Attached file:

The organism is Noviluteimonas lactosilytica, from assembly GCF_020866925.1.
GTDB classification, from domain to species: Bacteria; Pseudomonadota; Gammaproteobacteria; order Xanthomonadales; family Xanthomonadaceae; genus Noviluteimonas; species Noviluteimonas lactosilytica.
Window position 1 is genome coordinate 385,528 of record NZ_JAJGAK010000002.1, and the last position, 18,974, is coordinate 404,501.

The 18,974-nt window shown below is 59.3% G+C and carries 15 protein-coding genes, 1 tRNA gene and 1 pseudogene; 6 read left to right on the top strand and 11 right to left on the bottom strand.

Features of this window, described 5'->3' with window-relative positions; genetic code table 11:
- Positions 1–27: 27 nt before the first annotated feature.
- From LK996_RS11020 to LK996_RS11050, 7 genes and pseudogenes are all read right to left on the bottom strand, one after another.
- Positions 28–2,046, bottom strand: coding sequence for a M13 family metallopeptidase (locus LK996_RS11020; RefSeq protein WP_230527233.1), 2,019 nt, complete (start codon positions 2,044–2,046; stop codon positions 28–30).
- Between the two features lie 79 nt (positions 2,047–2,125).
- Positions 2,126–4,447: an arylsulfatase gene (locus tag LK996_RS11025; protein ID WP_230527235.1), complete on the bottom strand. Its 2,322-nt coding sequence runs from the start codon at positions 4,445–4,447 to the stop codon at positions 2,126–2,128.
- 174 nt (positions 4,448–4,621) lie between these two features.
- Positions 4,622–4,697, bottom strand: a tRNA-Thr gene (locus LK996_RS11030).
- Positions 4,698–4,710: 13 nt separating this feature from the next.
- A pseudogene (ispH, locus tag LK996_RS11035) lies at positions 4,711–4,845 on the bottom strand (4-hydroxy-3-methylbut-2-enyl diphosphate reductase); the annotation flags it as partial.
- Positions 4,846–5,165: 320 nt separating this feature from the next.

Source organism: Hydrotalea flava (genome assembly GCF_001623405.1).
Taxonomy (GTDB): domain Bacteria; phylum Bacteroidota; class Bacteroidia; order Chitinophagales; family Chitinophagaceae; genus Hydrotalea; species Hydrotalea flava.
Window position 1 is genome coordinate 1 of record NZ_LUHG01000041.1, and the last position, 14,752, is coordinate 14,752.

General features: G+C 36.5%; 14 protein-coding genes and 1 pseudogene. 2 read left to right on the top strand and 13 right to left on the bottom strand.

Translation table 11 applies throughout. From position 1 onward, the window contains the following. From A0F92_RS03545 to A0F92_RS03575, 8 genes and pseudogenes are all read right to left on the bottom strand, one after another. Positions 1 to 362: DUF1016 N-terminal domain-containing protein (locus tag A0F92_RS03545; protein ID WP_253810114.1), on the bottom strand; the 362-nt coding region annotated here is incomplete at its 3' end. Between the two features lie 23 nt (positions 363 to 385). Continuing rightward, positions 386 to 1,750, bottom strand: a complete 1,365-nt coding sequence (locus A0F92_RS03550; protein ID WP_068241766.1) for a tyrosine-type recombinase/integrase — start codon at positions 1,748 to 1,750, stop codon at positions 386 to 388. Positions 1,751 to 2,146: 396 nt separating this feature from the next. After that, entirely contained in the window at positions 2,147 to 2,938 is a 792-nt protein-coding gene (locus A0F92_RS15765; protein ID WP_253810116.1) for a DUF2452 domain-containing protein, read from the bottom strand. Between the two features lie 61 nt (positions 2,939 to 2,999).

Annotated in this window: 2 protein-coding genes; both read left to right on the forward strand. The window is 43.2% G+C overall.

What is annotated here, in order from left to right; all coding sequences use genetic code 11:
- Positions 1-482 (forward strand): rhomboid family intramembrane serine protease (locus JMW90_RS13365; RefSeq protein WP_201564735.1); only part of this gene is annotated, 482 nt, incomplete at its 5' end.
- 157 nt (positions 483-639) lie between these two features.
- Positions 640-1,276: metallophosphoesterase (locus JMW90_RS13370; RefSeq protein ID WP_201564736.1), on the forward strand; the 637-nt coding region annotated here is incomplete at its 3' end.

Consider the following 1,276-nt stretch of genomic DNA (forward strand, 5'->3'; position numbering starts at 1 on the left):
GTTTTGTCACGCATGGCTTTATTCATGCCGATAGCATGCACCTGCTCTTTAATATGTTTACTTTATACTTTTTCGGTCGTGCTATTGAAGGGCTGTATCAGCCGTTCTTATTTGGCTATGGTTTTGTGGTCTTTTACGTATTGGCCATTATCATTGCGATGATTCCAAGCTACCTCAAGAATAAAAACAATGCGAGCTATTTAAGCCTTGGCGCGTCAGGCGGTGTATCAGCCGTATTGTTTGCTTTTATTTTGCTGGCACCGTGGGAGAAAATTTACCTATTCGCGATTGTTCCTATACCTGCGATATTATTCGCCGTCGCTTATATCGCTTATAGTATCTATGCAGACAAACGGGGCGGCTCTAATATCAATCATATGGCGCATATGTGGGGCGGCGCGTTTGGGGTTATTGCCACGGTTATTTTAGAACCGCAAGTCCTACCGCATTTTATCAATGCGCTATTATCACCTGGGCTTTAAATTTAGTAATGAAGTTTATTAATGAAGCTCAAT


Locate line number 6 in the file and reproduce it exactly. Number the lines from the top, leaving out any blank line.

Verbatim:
- Positions 1–27: 27 nt before the first annotated feature.